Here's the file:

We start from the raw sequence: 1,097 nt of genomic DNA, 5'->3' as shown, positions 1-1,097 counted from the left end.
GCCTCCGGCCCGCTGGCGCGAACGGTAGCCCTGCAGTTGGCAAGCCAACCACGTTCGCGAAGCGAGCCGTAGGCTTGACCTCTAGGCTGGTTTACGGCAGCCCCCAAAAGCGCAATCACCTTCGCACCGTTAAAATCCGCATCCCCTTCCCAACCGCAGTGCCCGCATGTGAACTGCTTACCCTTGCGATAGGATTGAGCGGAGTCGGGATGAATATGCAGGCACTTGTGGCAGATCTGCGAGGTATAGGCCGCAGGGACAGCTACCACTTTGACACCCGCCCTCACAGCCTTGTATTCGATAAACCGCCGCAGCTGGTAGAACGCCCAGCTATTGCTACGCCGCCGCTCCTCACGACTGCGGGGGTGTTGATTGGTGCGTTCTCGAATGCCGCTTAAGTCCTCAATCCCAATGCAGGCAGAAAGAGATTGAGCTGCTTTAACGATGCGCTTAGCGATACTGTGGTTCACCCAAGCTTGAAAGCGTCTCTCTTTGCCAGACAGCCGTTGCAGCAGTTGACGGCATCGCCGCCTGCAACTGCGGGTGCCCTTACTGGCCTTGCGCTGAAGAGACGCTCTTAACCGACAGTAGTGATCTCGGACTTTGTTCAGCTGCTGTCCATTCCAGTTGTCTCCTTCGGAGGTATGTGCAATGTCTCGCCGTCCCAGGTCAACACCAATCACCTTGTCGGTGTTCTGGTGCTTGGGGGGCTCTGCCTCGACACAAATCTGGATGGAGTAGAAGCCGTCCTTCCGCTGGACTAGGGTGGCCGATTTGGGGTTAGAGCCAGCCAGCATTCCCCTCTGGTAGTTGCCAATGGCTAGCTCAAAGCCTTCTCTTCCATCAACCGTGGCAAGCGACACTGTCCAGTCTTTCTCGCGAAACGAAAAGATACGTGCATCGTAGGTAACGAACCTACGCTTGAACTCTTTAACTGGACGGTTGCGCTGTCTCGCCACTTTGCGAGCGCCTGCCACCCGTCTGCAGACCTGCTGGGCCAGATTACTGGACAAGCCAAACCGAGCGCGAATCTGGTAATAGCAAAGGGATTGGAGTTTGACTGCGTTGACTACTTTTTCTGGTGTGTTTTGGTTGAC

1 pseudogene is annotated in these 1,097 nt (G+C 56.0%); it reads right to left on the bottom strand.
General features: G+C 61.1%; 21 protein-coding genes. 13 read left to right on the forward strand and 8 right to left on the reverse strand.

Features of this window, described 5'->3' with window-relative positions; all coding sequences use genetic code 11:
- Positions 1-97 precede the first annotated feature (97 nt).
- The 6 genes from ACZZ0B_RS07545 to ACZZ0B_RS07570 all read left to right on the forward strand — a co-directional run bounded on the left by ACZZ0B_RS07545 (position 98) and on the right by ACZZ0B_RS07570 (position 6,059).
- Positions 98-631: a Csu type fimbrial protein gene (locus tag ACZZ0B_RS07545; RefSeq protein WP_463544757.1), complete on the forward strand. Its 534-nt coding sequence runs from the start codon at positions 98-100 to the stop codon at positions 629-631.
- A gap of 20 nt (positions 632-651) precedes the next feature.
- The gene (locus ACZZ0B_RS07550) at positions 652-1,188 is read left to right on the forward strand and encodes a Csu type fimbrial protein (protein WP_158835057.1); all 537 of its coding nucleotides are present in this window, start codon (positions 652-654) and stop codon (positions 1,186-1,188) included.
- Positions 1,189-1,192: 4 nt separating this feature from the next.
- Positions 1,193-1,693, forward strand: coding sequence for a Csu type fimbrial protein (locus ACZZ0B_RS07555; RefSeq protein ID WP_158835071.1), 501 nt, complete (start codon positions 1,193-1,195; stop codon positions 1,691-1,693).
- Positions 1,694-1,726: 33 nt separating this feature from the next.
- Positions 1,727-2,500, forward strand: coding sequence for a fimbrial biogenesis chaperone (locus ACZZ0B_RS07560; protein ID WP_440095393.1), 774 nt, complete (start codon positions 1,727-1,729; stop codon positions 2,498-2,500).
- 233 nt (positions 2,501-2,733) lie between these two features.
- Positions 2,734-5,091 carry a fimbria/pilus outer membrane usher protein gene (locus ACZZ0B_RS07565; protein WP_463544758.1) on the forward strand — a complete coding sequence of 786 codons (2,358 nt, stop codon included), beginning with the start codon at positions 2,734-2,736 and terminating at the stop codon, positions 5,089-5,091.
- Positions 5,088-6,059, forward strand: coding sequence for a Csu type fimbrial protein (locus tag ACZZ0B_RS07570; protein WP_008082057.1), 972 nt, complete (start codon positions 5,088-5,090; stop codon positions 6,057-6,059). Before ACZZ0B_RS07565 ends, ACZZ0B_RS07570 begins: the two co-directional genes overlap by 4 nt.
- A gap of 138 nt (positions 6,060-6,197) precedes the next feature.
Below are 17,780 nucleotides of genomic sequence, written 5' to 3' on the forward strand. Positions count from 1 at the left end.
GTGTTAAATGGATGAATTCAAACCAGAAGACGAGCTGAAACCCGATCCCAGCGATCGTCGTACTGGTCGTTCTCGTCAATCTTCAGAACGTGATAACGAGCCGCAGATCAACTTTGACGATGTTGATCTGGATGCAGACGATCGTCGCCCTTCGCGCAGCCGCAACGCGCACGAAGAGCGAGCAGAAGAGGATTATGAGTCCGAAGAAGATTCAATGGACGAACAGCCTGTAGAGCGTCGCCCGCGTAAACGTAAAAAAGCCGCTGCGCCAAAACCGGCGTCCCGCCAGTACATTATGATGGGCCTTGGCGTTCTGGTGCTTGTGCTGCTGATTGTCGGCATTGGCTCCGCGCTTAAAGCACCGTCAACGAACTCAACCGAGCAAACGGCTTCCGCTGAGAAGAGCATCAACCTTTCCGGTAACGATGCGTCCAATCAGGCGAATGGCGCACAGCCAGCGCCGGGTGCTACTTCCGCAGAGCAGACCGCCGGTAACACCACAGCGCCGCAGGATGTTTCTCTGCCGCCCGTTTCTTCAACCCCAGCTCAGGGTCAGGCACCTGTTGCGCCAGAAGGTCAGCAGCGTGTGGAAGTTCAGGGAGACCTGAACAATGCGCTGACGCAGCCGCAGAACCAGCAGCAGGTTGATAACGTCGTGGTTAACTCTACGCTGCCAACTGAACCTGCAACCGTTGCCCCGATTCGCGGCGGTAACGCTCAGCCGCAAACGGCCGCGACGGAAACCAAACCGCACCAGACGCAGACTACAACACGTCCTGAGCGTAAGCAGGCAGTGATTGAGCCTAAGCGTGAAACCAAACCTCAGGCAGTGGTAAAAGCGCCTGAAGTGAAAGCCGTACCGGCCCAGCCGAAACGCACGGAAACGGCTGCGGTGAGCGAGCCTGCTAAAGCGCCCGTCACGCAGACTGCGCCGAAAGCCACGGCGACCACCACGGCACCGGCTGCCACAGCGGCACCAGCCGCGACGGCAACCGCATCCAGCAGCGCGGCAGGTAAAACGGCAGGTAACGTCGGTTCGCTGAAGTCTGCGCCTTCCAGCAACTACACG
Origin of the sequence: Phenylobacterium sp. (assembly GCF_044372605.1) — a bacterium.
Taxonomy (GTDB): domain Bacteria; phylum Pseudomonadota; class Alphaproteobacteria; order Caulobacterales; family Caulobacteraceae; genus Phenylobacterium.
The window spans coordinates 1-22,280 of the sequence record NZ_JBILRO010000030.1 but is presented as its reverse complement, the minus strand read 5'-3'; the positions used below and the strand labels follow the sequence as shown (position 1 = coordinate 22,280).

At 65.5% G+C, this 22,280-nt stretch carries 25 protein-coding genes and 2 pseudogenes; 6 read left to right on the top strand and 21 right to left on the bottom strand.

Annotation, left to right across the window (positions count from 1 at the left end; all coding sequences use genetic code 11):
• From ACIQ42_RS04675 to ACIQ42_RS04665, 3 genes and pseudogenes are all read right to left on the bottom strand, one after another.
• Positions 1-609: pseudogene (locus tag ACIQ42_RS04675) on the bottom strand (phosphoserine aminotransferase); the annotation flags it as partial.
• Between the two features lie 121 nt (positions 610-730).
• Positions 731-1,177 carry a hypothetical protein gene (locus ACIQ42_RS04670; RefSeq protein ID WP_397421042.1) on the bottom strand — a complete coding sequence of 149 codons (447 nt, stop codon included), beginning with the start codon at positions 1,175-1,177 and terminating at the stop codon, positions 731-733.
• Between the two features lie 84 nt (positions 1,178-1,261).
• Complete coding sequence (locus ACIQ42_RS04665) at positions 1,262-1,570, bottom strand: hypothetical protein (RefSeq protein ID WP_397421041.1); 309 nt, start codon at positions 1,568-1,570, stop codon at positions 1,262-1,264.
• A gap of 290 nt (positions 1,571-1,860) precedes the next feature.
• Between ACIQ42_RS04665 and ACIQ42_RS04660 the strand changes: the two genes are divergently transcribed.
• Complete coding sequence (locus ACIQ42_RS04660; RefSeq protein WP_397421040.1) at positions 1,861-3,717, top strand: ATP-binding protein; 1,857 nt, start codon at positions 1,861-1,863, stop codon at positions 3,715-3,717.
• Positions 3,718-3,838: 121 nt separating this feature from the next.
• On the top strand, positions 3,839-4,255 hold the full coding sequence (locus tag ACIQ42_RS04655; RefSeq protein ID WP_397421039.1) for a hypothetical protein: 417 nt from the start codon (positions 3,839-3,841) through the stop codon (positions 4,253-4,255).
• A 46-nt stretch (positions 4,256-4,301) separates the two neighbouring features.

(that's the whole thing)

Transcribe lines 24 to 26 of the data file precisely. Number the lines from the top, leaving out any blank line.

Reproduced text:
At 65.5% G+C, this 22,280-nt stretch carries 25 protein-coding genes and 2 pseudogenes; 6 read left to right on the top strand and 21 right to left on the bottom strand.

Annotation, left to right across the window (positions count from 1 at the left end; all coding sequences use genetic code 11):
• From ACIQ42_RS04675 to ACIQ42_RS04665, 3 genes and pseudogenes are all read right to left on the bottom strand, one after another.